So I am waiting on those (tissue biopsy)results. Maybe I’m jumping the gun, but the radiologist that assisted the biopsy really has me believing this may be benign and scar tissue. But then my question would be why do I have a large amount of CTC’s?
ugh, sorry if I sound confusing. I guess it’s because I AM confused.

I should just be patient and wait for the pathology report. 
 

thanks again for your response and support. I hope all is going well with you!

best,

Lori Anna

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Lori,

I wouldn't know why you might have a liquid biopsy reporting positive for circulating tumor protein cells. I do know that liquid biopsies are new technology and results are sometimes not conclusive or accurate. 

Your PET scan showed normal standard uptake value (SUV). Anything at 2.5 or lower is presumed to be not malignant, but PET results can be inaccurate with small nodules and a 13 mm nodule is small. The needle biopsy may be definitive or it could be inclusive. While a 13 mm target is not too small to hit, sometimes small nodules are missed or sometimes not enough cells are recovered to allow a definitive diagnosis.

Your confusion is understandable. There is a new, complicated vocabulary to assimilate in lung cancer. Here is a glossary of common lung cancer terms to help your understanding. Then, of course, our disease can be, often is, life threatening. I wouldn't be at all surprised if fear wasn't part of your feeling equation. I was certainly afraid. Let's hope the biopsy results indicate something other than cancer. Lung nodules form for all sorts of reasons. Here is my go to reference explaining the reasons.

When you get your pathology report, share the results with us if you feel comfortable. This initial report is generated by a pathologist viewing slides of the tissue sample under a microscope. This is called a histology examination. If results do indicate cancer, then ensure you ask the ordering physician to submit your tissue sample for a second examination performed at a laboratory to test for suitability for targeted therapy or immunotherapy. These new treatment methods are game changers in our world. However, some insurance plans do not cover this type of testing when one is diagnosed with Stage I or II lung cancer. Here is information on lung cancer staging. Early stage disease is often treated by surgery or precision radiation. From your PET report, I have every reason to believe you are dealing with a single nodule, not malignant multi-focal disease.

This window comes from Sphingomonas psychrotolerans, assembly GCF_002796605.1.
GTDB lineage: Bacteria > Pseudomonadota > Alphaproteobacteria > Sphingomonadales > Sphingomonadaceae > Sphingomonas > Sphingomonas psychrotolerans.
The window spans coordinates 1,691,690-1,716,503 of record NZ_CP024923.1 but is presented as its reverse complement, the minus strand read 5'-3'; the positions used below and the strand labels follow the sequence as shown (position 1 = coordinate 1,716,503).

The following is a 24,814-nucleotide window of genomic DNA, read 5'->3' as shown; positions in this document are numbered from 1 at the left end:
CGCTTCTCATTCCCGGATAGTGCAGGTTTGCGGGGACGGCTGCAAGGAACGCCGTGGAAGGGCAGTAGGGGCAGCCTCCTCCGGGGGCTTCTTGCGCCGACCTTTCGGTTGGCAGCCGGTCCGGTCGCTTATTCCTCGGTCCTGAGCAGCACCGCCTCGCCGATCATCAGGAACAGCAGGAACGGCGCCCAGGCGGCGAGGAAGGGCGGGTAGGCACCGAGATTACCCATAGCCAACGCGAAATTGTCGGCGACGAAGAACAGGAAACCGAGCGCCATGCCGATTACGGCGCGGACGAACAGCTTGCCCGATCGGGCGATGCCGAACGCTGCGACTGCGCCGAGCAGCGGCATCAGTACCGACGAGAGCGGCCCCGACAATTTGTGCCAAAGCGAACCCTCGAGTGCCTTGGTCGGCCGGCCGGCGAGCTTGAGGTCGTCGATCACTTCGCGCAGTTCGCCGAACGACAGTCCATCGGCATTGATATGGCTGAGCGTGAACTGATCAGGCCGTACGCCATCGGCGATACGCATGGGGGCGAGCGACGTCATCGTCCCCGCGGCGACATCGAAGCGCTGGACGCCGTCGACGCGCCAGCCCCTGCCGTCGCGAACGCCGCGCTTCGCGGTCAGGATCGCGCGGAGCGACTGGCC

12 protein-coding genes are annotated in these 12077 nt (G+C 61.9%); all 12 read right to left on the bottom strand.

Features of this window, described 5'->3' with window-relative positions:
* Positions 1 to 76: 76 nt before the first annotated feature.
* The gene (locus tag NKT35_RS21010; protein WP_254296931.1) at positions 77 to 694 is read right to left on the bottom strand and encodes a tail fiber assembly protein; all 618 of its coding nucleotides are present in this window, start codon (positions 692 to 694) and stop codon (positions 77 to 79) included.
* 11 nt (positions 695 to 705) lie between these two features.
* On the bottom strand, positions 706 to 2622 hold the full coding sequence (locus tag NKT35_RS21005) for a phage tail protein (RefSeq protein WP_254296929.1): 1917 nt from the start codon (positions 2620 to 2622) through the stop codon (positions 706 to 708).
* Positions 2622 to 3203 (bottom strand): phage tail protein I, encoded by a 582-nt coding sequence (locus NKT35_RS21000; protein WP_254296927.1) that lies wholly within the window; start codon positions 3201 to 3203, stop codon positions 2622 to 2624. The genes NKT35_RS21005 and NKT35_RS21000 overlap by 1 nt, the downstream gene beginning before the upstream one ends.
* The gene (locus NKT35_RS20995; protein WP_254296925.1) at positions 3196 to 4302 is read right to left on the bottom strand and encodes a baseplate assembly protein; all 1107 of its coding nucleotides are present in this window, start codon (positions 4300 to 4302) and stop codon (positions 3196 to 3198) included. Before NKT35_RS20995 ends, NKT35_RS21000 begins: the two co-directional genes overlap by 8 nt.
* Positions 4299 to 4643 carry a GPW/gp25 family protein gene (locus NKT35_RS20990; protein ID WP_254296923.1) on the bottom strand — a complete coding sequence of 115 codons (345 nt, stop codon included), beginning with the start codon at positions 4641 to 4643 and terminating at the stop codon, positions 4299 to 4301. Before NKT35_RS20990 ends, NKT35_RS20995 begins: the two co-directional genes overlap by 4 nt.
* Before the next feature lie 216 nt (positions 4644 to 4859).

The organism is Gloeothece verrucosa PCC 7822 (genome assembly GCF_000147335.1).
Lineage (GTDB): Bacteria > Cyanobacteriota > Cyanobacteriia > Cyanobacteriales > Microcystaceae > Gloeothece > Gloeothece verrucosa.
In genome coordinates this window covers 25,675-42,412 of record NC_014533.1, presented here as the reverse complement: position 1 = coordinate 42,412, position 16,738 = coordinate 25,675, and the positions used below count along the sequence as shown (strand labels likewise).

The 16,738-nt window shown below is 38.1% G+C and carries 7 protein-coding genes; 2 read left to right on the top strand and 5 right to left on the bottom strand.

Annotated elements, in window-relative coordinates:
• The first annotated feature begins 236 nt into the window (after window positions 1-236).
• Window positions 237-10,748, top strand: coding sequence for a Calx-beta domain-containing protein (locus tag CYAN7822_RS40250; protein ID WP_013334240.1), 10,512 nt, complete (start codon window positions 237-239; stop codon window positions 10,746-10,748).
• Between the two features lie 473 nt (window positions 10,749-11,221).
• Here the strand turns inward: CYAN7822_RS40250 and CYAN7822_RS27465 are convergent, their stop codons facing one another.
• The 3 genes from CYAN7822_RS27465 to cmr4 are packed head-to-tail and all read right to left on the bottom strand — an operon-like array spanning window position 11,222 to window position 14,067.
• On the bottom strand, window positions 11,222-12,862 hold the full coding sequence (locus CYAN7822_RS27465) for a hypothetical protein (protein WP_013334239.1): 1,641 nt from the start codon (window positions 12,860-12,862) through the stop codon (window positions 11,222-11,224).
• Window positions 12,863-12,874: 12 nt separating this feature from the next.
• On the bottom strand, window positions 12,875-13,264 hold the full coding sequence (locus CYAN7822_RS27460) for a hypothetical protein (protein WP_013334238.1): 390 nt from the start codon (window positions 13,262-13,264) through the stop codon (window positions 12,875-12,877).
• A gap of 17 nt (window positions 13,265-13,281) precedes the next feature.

Welcome here. I do hope your visit is a short one, but if lung cancer is indicated; you've found the right place.

Stay the course.

Tom

 

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Hi Tom,

thanks so very much for your detailed response and wealth of information! 
greatly appreciated. 
I’m aware that my nodule is still small and the PET results were not worrisome. The PET was done in April ‘21, and then it was decided to just follow up with scans to keep an eye out for any changes. 
I didn’t want to have unnecessary surgery to remove the nodule if in fact it turned out to be benign, but in order to relieve any anxiety between scans, my Dr. ordered the blood test, expecting it would most likely turn up negative…but it didn’t. 
I will share the results when I receive them next week. 
I thank you and the others for your very helpful insights and responses and wish for all of you to stay on a healthy course!

best,

Lori

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Lori,

You've got some great feedback and information so far so I'll just welcome you to the site and let you know that if the nodule is found to be positive then we have much we can share with you.  If it is a positive biopsy it is in your best interests to educate yourself to the highest degree possible.  We'll be there to answer questions from our own experience and also to point you to some of the great information we have available on the website.  Keep us updated and we are all hoping for a negative result.

Lou

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Thanks so much Lou! You guys are truly awesome! Looking back at the report, I’m seeing that the nodule is actually 1.6cm diameter. I originally said 1.3. Not that I think that makes much difference. I know it’s still small enough that I can possibly have surgery to remove if need be.

Happy to meet all of you who are so truly caring and helpful. 
 

Thanks again and will follow back up when I get results this coming week!

all the best,

Lori